Payette County Obituary Submissions

Welcome to the Payette County IDGenWeb

Special Thanks to Cheryl Hanson, Patty Theurer and Kay Stauff for their support of this obituary project
and to all the people who have submitted obituaries to this page

If you would like to submit a Payette County obituary please contact the Payette County Coordinator

Payette Independent Enterprise
August 29, 1946
Funeral Rites for Mrs. Salyards

Funeral rites were held here on Monday at the Landon Funeral Home for Mrs. R. Wendell Salyards, 30, local young matron who was found dead at her home on Thursday evening.

Despondent over ill health and the thought, expressed in notes she left that she could not possibly get well, she hanged herself. Coroner Glen Landon investigated the case and decided there was no necessity for an inquest.

She and her husband had been residents of the city about a year. He is employed by the Mountain States Telephone Company. Submitted by Patty Theurer

Independent Enterprise
April 03, 1952
Mrs. T. H. Sanger Called By Death

Mrs. T. H. Sanger, a resident of the city for 48 years, died at the family home early Friday morning following an illness of several months.

Capitola Agnes Ham, who passed away at her home in Payette, Mar. 28, was born at Madison, Wisconsin, March 21, 1872. She spent her early girlhood in Madison and later moved to Plankington, South Dakota with her parents.

She was united in marriage to T. H. Sanger at Plankington on July 7, 1896. In 1904 the family moved to Payette where they have since resided.

When a young woman, Mrs. Sanger united with the Presbyterian church. She was also an active member of the W. T. Sherman Post, W. R. C.

She was preceded in death by a son, Harry C. Sanger.

Surviving relatives are her husband, T. H. Sanger and two daughters, Mrs. Ray Crocker of Camas, Washington and Mrs. Inez Driscoll of this city.

Funeral services were held Monday at the Shaffer Memory chapel with the Reverend Harold Newman of Emmett, a long time friend of the family, conducting the service.

Interment was at Riverside. (Riverside Cemetery) Submitted by Patty Theurer

Independent Enterprise
January 05, 1939
Funeral services were held on Monday afternoon for Harry C. Sanger of Billings, Montana, who died at the home of his parents here early Friday. The services were held at the Landon funeral home, with Rev. A. H. Shuman officiating.

Mr. Sanger was born in White Lake, South Dakota in 1904. His boyhood and early manhood were spent in Payette. He was a graduate of the Payette High School. He received his degree in Pharmacy from the College of Pharmacy, Denver, Colorado.

In 1933 he Married Miss Jo Ella Rolston of Lewiston, Montana and they have made their home in Billings.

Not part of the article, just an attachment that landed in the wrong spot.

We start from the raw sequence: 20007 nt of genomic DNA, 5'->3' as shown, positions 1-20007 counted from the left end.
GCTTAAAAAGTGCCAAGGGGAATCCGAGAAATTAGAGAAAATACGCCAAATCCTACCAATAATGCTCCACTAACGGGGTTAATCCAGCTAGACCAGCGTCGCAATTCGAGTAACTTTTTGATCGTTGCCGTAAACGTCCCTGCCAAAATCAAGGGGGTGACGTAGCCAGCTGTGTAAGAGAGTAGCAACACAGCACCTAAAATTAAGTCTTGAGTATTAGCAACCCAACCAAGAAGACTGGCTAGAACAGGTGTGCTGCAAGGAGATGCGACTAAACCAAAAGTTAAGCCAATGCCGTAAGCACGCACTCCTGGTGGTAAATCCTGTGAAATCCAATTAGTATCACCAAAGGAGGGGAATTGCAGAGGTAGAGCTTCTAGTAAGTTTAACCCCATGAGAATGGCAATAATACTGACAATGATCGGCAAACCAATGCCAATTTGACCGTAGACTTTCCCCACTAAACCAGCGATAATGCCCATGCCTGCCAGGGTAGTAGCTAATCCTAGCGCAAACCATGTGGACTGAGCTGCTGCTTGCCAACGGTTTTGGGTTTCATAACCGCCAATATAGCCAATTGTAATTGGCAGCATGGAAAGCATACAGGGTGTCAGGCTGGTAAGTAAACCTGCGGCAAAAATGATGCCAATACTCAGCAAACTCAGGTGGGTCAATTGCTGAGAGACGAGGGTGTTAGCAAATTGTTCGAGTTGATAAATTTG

Mr. Sanger had been in poor health for several years. Recently he had been visiting a sister, Mrs. Ray M. Crocker of Camas, Washington and came to Payette with another sister, Inez Sanger Driscoll of Seattle. They arrived here December 23 to spend the holidays with their parents. His wife arrived in Payette Sunday with two sisters, H. L. Marten and Mrs. John Mehl, and a friend Mrs. E. Archer, all of Billings.

Besides his widow and sisters, he is survived by his parents, Mr. and Mrs. T. H. Sanger, of Paytte. Burial was in Riverside cemetery. (Riverside Cemetery) Submitted by Patty Theurer

Independent Enterprise
June 05, 1952
Sanger Funeral Services Wednesday

T. H. Sanger, a resident of this city for 48 years, passed away Sunday morning, June 1st.

Theo Hyde Sanger was born December 18, 1867 at West Branch, Iowa. He spent his early childhood in Iowa moving with his parents to White Lake, South Dakota when he was sixteen years old. After he received his schooling, he worked as a brakeman on a railroad line out of Sioux City, Iowa. Later he returned to White Lake where he became associated with his father in the furniture business. They were also the funeral directors of this vicinity. In his youth, Mr. Sanger became affiliated with the Presbyterian church.

Mr. Sanger was united in marriage to Capitola Agnes Ham, july 7, 1896 at Plankinton, South Dakota. They moved to Payette in 1904. Mrs. Sanger preceded him in death March 28 of this year. Mr. and Mrs. Sanger celebrated their Golden Wedding Anniversary July 7, 1946 with an open house at the family residence on Center Avenue.

A son, Harry C. Sanger preceded them in death.

Surviving relatives are two daughters, Mrs. Ray M. Crocker of Camas, Washington and Mrs. Inez Driscoll of this city.

Funeral services were held Wednesday June 4 at the Shaffer Memroy Chapel. Interment was at Riverside beside his wife. (Riverside Cemetery) Submitted by Patty Theurer

Obituary source St. John's United Church of Christ scrapbook
Newspaper and date of publication not known
Fruitland - Adam O. Sauer, 68, Fruitland, passed away at home of natural causes. Services will be held at Shaffer-Jensen Memory Chapel, Payette. Dr. Leonard Reifel and Rev. Dean Grafft of St. John's United Church of Christ, Payette, will officiate.

Adam was born July 11, 1928 in Palco, Kan. To Frank and Justina Sauer. He was baptized in Christ Lutheran Church in Ellis, Kan. Adam graduated from Middleton High School in 1947. Adam married Zelda Strange of Fruitland on Jan. 7, 1950.